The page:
|6||Kreis Riga||Riga (282,230)||5468.4||396,101|
|7||Kreis Fellin||Fellin (736)||4015.2||99,747|
|8||Kreis Ösel||Arensburg (4603)||2515.5||60,263|
|9||Kreis Dorpat||Dorpat (Yuryev) (42,308)||6276.7||190,317|
Note: After the February Revolution based on declaration of the Provisional Government of Russia of 30 March 1917 "About the autonomy of Estland", the Government of Livland was divided: five northern counties (Kreis) with the Estonian population (Dorpat, Pernau, Fellin, Werro and Ösel) as well as the populated by the Estonians townships of Walk county were all included into the composition of the neighboring Governorate of Estonia. However the new border between the Governments of Estonia and Livland was never properly demarcated.
Part of a series on the
|History of Latvia|
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|History of Estonia|
- By the Imperial census of 1897. In bold are languages spoken by more people than the state language.
that did not name
their native language
List of governors
- 1712–1719 Aleksandr Danilovich Menshikov
- 1719–1726 Anikita Repnin
- 1727–1751 Peter Lacy
- 1734–1736 Karl von Hochmuth (lieutenant governor)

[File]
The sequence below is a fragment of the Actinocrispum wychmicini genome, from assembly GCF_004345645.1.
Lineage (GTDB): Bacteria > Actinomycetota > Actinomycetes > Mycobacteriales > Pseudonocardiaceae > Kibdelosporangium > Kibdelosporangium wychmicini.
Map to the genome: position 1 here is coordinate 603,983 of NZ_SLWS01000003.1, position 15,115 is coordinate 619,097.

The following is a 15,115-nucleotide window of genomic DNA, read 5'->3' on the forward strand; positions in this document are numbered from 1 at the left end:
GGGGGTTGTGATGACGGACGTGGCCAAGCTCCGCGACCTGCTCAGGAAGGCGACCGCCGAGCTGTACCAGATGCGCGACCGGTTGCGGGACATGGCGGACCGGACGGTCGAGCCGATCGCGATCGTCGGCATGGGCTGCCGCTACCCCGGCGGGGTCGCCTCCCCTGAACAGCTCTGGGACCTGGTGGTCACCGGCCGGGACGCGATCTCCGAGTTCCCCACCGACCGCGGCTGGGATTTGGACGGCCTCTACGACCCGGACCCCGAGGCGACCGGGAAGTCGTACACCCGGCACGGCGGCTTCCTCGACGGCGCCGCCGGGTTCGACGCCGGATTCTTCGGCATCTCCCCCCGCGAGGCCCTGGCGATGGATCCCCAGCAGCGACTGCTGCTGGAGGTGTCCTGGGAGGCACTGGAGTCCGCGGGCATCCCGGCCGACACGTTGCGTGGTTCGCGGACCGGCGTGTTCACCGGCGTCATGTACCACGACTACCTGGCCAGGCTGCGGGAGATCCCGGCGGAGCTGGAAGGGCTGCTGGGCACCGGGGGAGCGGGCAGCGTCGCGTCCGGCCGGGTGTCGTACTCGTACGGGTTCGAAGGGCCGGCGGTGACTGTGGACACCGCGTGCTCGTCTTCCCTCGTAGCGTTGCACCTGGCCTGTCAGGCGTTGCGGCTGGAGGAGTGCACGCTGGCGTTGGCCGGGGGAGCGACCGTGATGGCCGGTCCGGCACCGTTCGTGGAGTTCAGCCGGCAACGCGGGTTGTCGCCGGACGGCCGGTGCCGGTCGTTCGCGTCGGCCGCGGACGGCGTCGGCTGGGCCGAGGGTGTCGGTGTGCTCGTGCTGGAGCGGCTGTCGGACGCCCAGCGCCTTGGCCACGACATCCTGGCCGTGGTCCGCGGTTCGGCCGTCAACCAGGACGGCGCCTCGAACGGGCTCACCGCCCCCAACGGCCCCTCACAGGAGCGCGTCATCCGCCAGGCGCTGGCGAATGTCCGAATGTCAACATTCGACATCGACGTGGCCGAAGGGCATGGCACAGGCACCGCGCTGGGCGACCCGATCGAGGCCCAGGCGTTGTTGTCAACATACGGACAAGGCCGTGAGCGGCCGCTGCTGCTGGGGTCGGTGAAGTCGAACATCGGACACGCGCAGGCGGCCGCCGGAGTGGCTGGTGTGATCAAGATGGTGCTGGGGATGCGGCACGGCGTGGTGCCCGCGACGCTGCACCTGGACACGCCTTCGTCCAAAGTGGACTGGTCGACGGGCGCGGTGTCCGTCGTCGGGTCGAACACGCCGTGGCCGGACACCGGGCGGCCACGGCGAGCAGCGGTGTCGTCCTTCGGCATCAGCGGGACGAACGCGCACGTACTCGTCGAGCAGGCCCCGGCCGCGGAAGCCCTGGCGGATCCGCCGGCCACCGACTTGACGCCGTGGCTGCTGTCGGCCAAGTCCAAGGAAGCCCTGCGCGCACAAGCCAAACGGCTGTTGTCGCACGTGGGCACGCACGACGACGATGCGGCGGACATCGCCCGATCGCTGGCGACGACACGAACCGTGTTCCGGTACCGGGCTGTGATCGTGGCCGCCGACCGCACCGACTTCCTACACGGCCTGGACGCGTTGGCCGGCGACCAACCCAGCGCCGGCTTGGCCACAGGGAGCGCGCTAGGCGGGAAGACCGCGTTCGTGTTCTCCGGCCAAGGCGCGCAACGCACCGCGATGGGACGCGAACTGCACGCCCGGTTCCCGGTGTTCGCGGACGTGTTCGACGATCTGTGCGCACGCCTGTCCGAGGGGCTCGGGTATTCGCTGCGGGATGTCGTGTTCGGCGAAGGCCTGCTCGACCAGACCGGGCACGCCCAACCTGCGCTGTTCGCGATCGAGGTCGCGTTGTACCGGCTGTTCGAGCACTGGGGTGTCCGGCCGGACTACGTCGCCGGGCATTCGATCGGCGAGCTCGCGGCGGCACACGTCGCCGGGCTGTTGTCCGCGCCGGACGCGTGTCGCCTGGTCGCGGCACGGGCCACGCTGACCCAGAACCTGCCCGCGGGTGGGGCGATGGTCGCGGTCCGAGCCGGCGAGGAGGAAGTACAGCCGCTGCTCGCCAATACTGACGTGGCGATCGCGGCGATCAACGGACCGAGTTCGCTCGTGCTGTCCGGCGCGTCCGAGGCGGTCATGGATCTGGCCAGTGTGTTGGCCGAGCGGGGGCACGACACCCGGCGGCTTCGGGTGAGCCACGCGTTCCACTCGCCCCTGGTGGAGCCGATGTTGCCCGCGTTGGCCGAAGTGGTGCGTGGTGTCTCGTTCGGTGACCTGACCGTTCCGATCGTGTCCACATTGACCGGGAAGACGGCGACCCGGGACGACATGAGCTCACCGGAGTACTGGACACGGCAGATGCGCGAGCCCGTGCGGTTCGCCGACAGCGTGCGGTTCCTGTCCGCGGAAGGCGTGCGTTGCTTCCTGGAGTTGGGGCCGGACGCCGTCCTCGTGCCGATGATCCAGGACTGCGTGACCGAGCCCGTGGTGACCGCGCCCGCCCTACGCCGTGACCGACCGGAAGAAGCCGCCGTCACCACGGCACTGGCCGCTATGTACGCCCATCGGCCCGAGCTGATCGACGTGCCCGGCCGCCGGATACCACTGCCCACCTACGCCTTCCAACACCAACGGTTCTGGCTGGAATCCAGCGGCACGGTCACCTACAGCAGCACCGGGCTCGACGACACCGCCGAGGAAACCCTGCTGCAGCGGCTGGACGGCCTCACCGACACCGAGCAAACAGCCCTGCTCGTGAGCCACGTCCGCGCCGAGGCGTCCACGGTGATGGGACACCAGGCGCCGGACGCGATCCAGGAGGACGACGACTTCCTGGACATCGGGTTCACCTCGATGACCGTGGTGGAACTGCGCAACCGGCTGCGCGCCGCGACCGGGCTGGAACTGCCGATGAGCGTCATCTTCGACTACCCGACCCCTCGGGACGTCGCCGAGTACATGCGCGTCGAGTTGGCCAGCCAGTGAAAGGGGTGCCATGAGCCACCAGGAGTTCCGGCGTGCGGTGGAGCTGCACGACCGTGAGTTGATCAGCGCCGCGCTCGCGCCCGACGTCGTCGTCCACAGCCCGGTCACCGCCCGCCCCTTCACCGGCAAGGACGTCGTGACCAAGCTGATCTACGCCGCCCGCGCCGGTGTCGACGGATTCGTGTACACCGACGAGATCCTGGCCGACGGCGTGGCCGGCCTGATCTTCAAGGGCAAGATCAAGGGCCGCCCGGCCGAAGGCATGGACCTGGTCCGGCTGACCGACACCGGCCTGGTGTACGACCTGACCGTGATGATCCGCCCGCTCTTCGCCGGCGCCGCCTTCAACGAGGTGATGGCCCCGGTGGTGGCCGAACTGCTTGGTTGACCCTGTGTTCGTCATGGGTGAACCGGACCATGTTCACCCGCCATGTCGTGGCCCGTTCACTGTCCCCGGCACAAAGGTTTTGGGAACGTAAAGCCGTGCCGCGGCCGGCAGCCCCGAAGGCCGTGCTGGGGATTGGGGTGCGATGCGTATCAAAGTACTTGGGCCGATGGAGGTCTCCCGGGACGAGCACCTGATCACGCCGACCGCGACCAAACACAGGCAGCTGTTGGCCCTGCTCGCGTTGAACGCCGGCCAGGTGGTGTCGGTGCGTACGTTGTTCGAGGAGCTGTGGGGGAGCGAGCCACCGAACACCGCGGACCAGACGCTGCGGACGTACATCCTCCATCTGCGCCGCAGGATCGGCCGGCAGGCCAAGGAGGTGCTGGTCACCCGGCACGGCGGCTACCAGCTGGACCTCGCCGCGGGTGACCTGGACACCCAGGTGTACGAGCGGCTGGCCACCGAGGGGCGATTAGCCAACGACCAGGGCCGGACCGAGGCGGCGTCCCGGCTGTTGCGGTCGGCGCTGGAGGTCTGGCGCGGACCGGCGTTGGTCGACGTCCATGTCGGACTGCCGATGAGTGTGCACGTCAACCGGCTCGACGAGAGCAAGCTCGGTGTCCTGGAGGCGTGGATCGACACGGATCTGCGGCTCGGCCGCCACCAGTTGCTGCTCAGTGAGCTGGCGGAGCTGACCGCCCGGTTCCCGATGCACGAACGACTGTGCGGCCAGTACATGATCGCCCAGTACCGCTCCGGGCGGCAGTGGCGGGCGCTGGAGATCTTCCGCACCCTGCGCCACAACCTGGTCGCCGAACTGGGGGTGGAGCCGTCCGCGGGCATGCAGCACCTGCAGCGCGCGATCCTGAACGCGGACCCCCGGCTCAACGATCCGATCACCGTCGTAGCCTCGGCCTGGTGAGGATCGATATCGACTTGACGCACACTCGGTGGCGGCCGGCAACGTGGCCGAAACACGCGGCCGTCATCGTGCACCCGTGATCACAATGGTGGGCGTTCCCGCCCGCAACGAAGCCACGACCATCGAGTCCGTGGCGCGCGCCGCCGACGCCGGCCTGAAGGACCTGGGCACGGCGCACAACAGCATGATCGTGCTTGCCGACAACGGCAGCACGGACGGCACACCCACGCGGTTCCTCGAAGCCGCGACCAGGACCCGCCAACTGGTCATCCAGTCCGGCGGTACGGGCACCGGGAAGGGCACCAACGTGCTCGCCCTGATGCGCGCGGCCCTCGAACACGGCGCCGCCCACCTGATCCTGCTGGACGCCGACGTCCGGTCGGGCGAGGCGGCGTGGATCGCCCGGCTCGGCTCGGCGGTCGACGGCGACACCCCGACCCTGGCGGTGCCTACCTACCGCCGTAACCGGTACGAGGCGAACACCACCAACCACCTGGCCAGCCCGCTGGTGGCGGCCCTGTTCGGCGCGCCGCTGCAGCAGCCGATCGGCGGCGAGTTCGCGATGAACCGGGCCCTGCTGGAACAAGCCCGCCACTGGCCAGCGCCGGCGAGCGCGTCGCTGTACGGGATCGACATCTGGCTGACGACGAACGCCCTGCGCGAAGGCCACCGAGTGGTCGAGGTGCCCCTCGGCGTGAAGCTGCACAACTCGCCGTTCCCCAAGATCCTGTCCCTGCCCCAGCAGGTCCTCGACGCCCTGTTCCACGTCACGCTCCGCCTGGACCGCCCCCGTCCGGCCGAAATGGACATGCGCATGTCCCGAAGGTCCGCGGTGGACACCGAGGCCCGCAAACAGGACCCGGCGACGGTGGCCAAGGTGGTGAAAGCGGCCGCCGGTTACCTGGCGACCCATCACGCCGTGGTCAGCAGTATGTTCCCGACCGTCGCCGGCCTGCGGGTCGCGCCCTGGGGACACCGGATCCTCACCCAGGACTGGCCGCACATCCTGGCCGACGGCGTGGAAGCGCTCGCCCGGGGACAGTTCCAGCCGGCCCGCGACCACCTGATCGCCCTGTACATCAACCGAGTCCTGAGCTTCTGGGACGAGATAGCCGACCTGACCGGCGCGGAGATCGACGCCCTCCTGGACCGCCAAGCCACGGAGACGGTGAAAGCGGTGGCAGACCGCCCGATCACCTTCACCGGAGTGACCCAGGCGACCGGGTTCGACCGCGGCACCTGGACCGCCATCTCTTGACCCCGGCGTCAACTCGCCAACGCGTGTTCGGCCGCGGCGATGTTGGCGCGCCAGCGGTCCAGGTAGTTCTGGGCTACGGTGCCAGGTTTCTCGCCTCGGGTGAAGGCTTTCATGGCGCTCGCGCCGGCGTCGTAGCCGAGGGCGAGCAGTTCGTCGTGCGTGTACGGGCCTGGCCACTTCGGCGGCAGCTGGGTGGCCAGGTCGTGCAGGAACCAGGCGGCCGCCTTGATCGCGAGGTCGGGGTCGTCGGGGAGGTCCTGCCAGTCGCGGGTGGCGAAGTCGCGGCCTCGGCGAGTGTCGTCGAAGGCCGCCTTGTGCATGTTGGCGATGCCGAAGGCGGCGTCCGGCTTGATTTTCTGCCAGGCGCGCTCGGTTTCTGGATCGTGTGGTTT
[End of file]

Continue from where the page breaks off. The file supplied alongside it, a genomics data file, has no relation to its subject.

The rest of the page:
- 1751–1753 Vladimir Petrovich Dolgorukiy
- 1753–1758 Pyotr Vojeikov (vice governor)
- 1758–1761 Vladimir Petrovich Dolgorukiy
- 1762–1791 George von Browne
- 1792–1798 Nicholas Repnin
- 1798–1800 Ludwig von Nagell
- 1800–1801 Peter Ludwig von der Pahlen
- 1801–1803 Sergei Fyodorovich Golitsyn
- 1803–1807 Friedrich Wilhelm von Buxhoeveden
- 1807–1810 Ivan Repjev
- 1810–1812 Dmitry Ivanovich Lobanov-Rostovsky
- 1812–1812 Johann Magnus von Essen
- 1812–1829 Filippo Paulucci
- 1829–1845 Carl Magnus von der Pahlen
- 1845–1848 Yevgeny Golovin
- 1848–1861 Alexander Arkadyevich Suvorov
- 1861–1864 Wilhelm Heinrich von Lieven
- 1864–1866 Pyotr Andreyevich Shuvalov
- 1866–1866 Eduard Baranov
- 1866–1876 Peter Bagrationi
- 1876–1883 Alexander von Üxküll-Güldenband
- 1883–1885 Ivan Shevich
- 1885–1895 Mikhail Zinovjev
- 1895–1900 Vladimir Surovcev
- 1901–1905 Mikhail Pashkov
- 1905–1906 Vasily Sollogub
- 1906–1909 Alexander Möller-Zakomelskiy
- 1909–1914 Nikolay Zvegincev
- 1914–1916 Arkadiy Kelepovskiy
- 1916–1917 Nikolay Lavrinovskiy
- 1917 Sergei Shidlovskiy
- 1917 Andrejs Krastkalns (Commissioner of the Russian Provisional Government from 18 March until 3 April)
- Administrative divisions of Russia in 1713-1714
- Baltic governorates
- Courland Governorate
- Estonia Governorate
- Livonian Confederation
References and notes
- The Baltic States from 1914 to 1923 By LtCol Andrew Parrott Archived 19 March 2009 at the Wayback Machine.
- Smith, David James (2005). The Baltic States and Their Region. Rodopi. ISBN 978-90-420-1666-8.
- Sebag Montefiore, Simon (2016). The Romanovs. United Kingdom: Weidenfeld & Nicolson. p. 323-324.
- The Baltic States and Weimar Ostpolitik By John Hiden
- Language Statistics of 1897 Archived 22 June 2011 at the Wayback Machine. (in Russian)
- Languages, number of speakers which in all gubernia were less than 1000